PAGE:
Prolonged Treatment with Low-Dose Intravenous Pulse Cyclophosphamide May Reduce Rate of Relapse in ANCA-Associated VasculitisDhaygude A. · Griffith M. · Cairns T. · McLean A. · Palmer A. · Taube D.
Renal Unit, St. Mary’s Hospital, London, UK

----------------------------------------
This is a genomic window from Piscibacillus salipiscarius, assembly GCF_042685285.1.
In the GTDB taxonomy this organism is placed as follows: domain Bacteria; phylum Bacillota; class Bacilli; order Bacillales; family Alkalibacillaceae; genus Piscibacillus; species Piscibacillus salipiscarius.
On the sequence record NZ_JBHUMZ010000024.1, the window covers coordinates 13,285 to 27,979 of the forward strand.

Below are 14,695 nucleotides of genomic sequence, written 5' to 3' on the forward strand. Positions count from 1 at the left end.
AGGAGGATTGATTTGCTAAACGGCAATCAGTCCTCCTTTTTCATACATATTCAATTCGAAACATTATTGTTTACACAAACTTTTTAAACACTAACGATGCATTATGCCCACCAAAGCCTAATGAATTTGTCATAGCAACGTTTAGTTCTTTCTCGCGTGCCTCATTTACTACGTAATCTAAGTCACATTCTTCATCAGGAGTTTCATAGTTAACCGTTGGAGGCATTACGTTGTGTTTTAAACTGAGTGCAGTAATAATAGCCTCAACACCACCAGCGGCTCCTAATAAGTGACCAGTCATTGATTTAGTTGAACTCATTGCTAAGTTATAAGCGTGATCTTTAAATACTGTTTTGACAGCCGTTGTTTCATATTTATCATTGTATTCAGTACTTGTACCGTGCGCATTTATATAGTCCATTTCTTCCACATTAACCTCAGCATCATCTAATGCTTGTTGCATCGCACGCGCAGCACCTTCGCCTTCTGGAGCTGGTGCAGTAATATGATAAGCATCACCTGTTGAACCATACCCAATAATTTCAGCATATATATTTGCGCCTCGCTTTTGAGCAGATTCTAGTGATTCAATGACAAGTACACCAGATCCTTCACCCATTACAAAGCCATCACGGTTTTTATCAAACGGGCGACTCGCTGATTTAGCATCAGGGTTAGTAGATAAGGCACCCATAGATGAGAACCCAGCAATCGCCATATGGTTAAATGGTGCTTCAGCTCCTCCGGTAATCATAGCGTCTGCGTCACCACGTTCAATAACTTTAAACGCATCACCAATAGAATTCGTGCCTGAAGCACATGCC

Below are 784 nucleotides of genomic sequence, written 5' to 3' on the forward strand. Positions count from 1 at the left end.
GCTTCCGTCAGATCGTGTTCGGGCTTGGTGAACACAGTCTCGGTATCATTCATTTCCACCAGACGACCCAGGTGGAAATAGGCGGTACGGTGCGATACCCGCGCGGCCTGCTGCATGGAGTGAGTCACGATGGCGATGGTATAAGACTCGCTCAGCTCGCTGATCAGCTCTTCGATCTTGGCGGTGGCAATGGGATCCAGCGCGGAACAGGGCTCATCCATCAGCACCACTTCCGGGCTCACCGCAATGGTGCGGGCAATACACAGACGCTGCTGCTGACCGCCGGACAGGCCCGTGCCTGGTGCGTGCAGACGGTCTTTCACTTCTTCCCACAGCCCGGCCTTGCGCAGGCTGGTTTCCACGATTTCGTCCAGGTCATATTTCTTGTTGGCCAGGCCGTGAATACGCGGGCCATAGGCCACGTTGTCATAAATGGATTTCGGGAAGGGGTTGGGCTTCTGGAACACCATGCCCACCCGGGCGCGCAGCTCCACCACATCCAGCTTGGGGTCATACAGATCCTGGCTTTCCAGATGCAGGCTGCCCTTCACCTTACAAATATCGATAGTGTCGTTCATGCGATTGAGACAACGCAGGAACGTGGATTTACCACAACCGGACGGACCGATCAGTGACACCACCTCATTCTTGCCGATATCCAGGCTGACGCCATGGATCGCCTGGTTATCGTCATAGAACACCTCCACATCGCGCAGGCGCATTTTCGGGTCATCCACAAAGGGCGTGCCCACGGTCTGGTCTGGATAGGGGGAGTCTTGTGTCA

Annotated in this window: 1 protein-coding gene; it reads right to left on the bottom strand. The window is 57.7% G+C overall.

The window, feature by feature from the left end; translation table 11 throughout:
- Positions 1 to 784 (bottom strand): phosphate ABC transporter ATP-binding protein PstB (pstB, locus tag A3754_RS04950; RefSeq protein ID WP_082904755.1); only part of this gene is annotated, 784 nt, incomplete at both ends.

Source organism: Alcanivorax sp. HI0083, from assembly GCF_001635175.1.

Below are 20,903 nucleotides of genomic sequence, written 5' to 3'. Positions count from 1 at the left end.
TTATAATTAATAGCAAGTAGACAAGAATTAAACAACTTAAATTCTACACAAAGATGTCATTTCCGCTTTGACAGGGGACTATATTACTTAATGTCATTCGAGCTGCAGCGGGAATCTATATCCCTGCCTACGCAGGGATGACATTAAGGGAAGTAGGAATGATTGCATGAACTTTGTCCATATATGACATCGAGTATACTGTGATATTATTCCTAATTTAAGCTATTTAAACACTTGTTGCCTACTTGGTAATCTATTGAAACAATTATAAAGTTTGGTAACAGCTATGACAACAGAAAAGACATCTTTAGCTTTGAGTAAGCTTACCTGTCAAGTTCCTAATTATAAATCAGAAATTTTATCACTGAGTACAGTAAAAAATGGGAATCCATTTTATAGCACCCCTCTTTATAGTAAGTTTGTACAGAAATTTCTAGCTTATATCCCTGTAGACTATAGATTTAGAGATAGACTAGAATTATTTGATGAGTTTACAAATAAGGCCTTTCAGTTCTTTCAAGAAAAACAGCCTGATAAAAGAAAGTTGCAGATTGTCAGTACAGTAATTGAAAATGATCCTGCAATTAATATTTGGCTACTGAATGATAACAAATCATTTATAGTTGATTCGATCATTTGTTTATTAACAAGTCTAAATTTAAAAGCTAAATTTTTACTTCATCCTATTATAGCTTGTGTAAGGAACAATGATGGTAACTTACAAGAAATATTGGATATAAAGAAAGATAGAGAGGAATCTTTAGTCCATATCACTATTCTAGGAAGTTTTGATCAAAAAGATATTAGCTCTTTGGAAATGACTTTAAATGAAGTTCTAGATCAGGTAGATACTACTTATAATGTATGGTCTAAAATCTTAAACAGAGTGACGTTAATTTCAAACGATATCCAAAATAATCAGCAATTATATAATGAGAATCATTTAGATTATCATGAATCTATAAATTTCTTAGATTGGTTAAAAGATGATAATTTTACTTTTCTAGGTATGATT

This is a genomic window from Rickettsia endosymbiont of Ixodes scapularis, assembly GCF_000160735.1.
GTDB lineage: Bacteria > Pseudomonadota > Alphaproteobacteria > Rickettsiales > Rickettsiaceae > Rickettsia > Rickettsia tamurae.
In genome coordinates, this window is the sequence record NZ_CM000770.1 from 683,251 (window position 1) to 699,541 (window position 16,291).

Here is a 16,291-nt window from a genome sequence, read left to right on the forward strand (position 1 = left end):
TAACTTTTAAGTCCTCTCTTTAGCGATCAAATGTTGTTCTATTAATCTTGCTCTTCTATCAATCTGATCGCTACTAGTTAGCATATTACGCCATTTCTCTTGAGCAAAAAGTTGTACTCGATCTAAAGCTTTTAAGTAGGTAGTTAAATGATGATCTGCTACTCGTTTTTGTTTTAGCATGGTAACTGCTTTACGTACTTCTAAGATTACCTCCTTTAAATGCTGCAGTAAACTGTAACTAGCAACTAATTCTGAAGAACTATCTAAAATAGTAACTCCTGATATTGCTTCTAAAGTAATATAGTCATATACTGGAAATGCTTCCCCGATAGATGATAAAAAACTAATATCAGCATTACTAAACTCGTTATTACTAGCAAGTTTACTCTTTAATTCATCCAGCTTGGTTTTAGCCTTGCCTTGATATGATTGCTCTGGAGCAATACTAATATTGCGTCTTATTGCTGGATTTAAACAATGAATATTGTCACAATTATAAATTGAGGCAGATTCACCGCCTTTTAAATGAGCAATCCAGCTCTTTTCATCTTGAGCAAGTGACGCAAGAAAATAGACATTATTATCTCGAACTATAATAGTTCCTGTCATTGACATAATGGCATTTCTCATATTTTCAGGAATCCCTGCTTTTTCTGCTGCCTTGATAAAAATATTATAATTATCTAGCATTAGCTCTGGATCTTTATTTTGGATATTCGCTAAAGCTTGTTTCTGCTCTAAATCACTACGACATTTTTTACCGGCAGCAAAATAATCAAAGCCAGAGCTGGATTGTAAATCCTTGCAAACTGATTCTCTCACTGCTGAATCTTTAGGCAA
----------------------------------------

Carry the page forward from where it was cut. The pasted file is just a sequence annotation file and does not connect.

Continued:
Background: Cyclophosphamide has transformed the outcome of ANCA-associated vasculitis, but it is highly toxic. Recent studies have suggested that pulsed intravenous cyclophosphamide (pCyc) is an effective alternative with less complications, but may lead to an increased rate of relapse. However, these studies used relatively short courses of treatment with cyclophosphamide. In this study we used a prolonged course of low-dose intravenous cyclophosphamide for 18–24 months for ANCA-associated vasculitis, evaluated the effectiveness of pCyc and analysed the outcome of a prolonged treatment on the rate of relapse. Methods: A retrospective analysis of all the patients treated with pCyc from 1995 to 2002 was performed. Results: Thirty-seven patients were followed for an average of 38 months. Thirty-four of 37 patients (91.9%) achieved complete remission at 3 months. Eight (21%) episodes of relapse occurred in 7 patients. The cyclophosphamide was well tolerated with a low rate of infections (18.9%) and 1 death (2.7%) due to sepsis whilst on cyclophosphamide. Conclusion: In this study, pCyc was effective in achieving rapid remission and had a low complication rate. If prolonged, this treatment may reduce the rate of relapse.
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